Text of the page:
Some seem to believe that since they “know” their supposed “conclusion” is true, any premises on which it relies MUST be true.

            I’ve said it before, but I hope Alex Salmond gets a fair trial and without unnecessary delay. If anyone tells wicked lies against him in the witness box, let them get done for perjury.

          • Hamish McGlumpha

            No N you miss the point entirely. This NOT about Salmond per se. It is about throwing mud at the independence case and hoping for a ‘guilt by association’ effect.

            All the better that the throwers are the ‘Scottish Government ‘ who can be misconstrued to be the SNP Gov. , when rather it is the permanent British state using that misleading nomenclature.

          • Muscleguy

            The SNP lost their majority because their vote share went UP. They had occupied a sweet spot in the electoral system but increased support moved them off it. They won all or almost all of the constituencies in most regions which meant their List vote had divisors of 10-12 put on it.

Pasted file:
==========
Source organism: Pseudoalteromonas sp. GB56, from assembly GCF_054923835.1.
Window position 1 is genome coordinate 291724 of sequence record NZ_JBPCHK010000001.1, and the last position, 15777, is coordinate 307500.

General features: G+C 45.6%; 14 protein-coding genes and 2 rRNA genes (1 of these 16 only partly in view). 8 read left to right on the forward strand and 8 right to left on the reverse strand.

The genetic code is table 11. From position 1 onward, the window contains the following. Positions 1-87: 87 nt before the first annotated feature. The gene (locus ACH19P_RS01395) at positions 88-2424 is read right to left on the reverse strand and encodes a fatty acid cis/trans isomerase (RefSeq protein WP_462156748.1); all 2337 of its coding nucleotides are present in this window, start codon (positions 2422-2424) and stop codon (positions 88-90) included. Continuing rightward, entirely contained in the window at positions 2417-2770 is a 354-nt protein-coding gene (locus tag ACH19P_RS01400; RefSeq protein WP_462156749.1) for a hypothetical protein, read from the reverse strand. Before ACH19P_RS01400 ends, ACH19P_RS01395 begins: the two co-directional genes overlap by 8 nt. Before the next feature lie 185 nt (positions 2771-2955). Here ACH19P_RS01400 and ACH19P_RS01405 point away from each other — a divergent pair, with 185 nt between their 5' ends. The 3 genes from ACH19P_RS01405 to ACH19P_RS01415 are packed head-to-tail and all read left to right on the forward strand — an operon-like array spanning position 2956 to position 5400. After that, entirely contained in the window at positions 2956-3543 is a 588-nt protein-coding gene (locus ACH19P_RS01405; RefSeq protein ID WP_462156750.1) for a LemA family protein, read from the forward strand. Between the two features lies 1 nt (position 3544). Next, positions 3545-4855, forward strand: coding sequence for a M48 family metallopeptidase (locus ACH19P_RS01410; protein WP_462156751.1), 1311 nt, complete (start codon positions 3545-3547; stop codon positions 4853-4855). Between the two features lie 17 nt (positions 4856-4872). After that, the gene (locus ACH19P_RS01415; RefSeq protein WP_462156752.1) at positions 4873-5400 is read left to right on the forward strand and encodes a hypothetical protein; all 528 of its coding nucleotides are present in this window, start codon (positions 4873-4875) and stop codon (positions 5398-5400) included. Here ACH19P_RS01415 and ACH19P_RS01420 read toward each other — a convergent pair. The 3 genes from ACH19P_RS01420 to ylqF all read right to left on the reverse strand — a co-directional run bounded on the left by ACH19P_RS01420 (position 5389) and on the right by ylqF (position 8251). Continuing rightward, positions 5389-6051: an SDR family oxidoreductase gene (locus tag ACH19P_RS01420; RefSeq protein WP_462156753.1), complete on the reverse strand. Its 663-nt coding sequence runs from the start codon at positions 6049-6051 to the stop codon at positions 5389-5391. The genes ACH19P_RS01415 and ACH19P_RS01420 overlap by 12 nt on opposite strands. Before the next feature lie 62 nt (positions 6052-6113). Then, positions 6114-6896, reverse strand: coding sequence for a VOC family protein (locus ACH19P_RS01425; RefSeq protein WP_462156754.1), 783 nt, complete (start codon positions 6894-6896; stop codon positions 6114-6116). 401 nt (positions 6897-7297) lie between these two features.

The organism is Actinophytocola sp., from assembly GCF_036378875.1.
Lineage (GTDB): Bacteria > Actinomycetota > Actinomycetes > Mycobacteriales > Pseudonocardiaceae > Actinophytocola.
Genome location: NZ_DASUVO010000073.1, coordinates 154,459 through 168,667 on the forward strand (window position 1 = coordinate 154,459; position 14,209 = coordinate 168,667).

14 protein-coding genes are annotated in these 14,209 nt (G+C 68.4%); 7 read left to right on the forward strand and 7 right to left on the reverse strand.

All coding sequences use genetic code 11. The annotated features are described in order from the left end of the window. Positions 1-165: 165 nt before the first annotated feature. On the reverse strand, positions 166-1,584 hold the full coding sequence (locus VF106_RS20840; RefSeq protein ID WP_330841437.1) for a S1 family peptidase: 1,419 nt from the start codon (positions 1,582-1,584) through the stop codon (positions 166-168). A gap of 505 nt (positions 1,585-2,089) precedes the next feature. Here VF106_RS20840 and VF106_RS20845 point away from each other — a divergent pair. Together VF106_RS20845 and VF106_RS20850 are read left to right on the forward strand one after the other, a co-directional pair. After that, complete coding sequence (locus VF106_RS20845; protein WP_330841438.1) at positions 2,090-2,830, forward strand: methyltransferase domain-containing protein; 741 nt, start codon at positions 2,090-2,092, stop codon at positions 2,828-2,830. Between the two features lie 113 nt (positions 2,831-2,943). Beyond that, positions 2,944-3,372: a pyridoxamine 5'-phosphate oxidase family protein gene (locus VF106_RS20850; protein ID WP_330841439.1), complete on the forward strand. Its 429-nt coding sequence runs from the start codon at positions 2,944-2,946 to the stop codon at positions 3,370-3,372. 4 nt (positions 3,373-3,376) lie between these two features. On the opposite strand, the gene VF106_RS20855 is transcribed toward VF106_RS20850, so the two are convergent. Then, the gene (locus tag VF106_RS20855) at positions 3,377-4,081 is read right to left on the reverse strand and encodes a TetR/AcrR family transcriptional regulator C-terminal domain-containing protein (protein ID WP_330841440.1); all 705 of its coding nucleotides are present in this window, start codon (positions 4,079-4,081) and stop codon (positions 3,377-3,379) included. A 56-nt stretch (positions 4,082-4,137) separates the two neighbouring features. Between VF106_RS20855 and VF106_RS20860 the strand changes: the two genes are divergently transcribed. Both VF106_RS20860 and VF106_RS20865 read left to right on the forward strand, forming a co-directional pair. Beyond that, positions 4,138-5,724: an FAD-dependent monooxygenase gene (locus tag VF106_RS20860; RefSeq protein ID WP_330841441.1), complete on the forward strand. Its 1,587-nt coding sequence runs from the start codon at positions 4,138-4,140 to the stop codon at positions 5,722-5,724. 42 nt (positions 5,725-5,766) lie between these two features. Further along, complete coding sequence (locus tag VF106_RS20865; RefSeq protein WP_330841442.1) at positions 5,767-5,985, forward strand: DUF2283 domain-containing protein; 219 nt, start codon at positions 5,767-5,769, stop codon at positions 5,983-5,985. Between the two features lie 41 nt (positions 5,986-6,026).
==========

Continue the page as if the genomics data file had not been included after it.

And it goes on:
In advance many of us saw this danger and urged people to vote Green instead on the List to ensure a Yes majority. This worked well enough with enough more Green MSPs to ensure a Yes majority which for many of us is the only one that matters.

        • kathy

          You are not surely trying to compare Alex Salmond – an upright and honourable man – to the snake oil salesman, Cameron, are you?

          • N_

            Can you think of any other government leaders in these isles who got bashed in referendums in the last decade and who resigned both their government and party leadership positions on the spot? Oh wait, one’s nasty and one’s nice, so any comparison is uncalled for, right?

          • kathy

            Well, Alex did exactly that – resigned straight away after the 2014 referendum.